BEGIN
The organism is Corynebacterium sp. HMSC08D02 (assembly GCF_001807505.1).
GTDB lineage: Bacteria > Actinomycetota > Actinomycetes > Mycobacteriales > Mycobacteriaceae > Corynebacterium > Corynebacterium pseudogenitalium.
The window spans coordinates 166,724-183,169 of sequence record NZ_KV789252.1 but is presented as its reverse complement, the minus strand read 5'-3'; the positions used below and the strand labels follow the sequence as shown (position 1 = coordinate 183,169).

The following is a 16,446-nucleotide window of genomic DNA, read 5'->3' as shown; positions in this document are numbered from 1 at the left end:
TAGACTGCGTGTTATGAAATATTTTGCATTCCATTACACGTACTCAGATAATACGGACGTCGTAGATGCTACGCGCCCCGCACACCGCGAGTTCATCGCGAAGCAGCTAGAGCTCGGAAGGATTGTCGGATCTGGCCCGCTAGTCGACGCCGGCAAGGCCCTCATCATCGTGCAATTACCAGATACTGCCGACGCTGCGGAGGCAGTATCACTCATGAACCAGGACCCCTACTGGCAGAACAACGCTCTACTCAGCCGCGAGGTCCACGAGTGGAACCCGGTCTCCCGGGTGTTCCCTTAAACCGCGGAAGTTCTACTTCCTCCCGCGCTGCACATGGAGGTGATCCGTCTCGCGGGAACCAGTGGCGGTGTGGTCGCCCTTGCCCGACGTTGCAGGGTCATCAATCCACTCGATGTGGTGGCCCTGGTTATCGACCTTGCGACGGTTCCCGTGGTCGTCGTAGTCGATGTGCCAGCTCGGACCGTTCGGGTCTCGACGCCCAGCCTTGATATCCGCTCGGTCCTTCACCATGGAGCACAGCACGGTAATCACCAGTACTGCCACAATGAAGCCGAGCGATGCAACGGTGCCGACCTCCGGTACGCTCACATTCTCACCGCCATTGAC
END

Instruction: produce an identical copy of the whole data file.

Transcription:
The organism is Corynebacterium sp. HMSC08D02 (assembly GCF_001807505.1).
GTDB lineage: Bacteria > Actinomycetota > Actinomycetes > Mycobacteriales > Mycobacteriaceae > Corynebacterium > Corynebacterium pseudogenitalium.
The window spans coordinates 166,724-183,169 of sequence record NZ_KV789252.1 but is presented as its reverse complement, the minus strand read 5'-3'; the positions used below and the strand labels follow the sequence as shown (position 1 = coordinate 183,169).

The following is a 16,446-nucleotide window of genomic DNA, read 5'->3' as shown; positions in this document are numbered from 1 at the left end:
TAGACTGCGTGTTATGAAATATTTTGCATTCCATTACACGTACTCAGATAATACGGACGTCGTAGATGCTACGCGCCCCGCACACCGCGAGTTCATCGCGAAGCAGCTAGAGCTCGGAAGGATTGTCGGATCTGGCCCGCTAGTCGACGCCGGCAAGGCCCTCATCATCGTGCAATTACCAGATACTGCCGACGCTGCGGAGGCAGTATCACTCATGAACCAGGACCCCTACTGGCAGAACAACGCTCTACTCAGCCGCGAGGTCCACGAGTGGAACCCGGTCTCCCGGGTGTTCCCTTAAACCGCGGAAGTTCTACTTCCTCCCGCGCTGCACATGGAGGTGATCCGTCTCGCGGGAACCAGTGGCGGTGTGGTCGCCCTTGCCCGACGTTGCAGGGTCATCAATCCACTCGATGTGGTGGCCCTGGTTATCGACCTTGCGACGGTTCCCGTGGTCGTCGTAGTCGATGTGCCAGCTCGGACCGTTCGGGTCTCGACGCCCAGCCTTGATATCCGCTCGGTCCTTCACCATGGAGCACAGCACGGTAATCACCAGTACTGCCACAATGAAGCCGAGCGATGCAACGGTGCCGACCTCCGGTACGCTCACATTCTCACCGCCATTGAC